Respondent 5

The maximum incentives for the e-prescribing program were available in the earlier years of the program, 2009 and 2010 (2% of allowed charges). For 2011, the incentive is 1%.

True, you cannot receive e-rx payment concurrently with EHR incentives. But if you decided to participate in the e-prescribing program and collect incentives and not participate in the EHR program until 2012, that’s OK. You just can’t accept incentives from both in the same year (i.e. participate and collect incentives in e-rx program and EHR program in 2011).

Where it has gotten confusing is that while you cannot "double dip," so to speak, by collecting incentives for both at the same time, you are still required by CMS to report the G codes for the e-rx program during the first six months of 2011 just to avoid the penalty for 2012. It is completely permissible to collect EHR incentives in 2011, report the G code for e-rx for the first six months of 2011 to avoid the e-rx 2012 penalty, AND collect incentives for the EHR program for participation in 2011.

The other thing is there is no registration process for the e-prescribing program, but you must register for the EHR program. If you register for the EHR program and report the G code for the e-prescribing, CMS should know that you intend to collect the EHR incentives.

CMS has a FAQ on this. It doesn’t touch 100% on this, but does to some degree.

So there you have it. Providers should make their decisions based on the facts available at this point in time. It’s not clear whether there will be any regulatory, administrative, or legislative remedy to this any time soon. For those of you who are pediatricians seeing greater than 20% Medicaid patients, or other specialties seen greater than 30%, take your Medicaid incentive checks and run! Be glad you don’t have to deal with this silly business and be kind to the rest of us who do.

E-mail Dr. Jayne.

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Currently there are "5 comments" on this Article:

  1. You left out one big, probably the best option:

    — As a provider, getting rid of Medicaid/Medicare, after which the provider doesn’t have to worry about the beaurocracy of the rebate-style-all-or-none MU payments. The provider would save (conservatively) about $60000.00 or more per year, year-after-year without the added burden of reporting and having to take care of the most sickest, poorly paid patients on the planet. When Medicare goes bankrupt in 2017 the provider won’t have to worry about getting stuck with a lousy EHR bought only to make the Feds happy.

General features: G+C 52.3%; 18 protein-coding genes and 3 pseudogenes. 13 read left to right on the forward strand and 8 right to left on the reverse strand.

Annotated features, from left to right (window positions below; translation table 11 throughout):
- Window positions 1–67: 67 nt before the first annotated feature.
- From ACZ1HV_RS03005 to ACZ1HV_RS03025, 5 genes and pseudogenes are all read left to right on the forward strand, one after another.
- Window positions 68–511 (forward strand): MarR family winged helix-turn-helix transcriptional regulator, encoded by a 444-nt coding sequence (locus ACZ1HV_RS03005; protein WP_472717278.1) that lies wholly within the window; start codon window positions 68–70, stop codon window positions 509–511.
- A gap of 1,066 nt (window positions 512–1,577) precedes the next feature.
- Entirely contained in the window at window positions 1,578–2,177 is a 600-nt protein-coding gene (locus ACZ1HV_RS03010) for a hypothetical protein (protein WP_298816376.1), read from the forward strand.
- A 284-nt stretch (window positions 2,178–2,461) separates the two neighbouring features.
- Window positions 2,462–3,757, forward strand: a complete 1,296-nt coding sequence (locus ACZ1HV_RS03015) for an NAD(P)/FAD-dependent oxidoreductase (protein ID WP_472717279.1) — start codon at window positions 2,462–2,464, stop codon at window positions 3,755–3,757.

URL on yearly costs: http://www.hcplive.com/mdnglive/articles/PC_Medicare_HIT_mandate

    I won’t have any cash-for-clunkers scheme in my office. Obama and his buddy Glen Tullman can take their eRx and HITECH schemes and try to peddle this unproven, political kickback-based software off elsewhere. In the meantime I’ll vote for the Tea Party- who knows, they might get rid of these “low hanging fruit” programs in the near future among the other $4 trillion that they plan on cuttng.


  2. To correct Respondent #4, the $$ he/she quoted for MU are Medicaid $$, not Medicare $$ (which is up to $44K for EPs).

  3. Wow. I appreciate all the information provided by the respondents; however, I couldn’t help but note that patients weren’t mentioned. Has my greatest fear come true? Has the ARRA and healthcare reform successfully shifted the focus from the patient to the dollar? If the respondents are typical a great deal of thought has been put into how to maximize the dollars. Fine. Is there no thought to maximizing benefit to the patient? The whole idea was to provide incentives to improve patient care…not incentives to improve the incentives. Maybe it’s just me…

  4. You don’t need to “improve” patient care- we already have one of the best healthcare systems in the world. Involving Big Government in any private enterprise will only destroy it.

    Surprised, those “incentives” will soon turn into “sticks” which will be used as a type of tax on already strained physicians who care for the poor and elderly. What doctors are trying to do is figure out the best way to survive this government takeover of the healthcare sector without going totally bankrupt while trying to take care of their patients.

    It will be the patients who will end up footing the bill one way or another, just so that President Obama can provide quid-pro-quo kickbacks to those in the technology sector who have lobbied hard to get HITECH and eRx approved so as to enrich their bottom line.

    You should download my PPT presentation “HIT in the USA 2009” which discusses the various lobbyists from the health technology sector who surround President Obama. URL: http://msofficeemrproject.com/Page3-3.htm

    The only “hope and change” that I see is my hope that the 2012 elections will bring back some sanity back into healthcare, specifically HIT, and that we get a change back to the core principles that used to guide physicians before the intervention of Washington DC political pinheads.


  5. Al, I don’t disagree with anything you’ve said. As you correctly stated, Obama’s interest is driven by dollars, not concern for patient welfare. I’m just concerned that the mess he is creating will cause those of us in the healthcare trenches to lose focus…
    Thanks for your reply.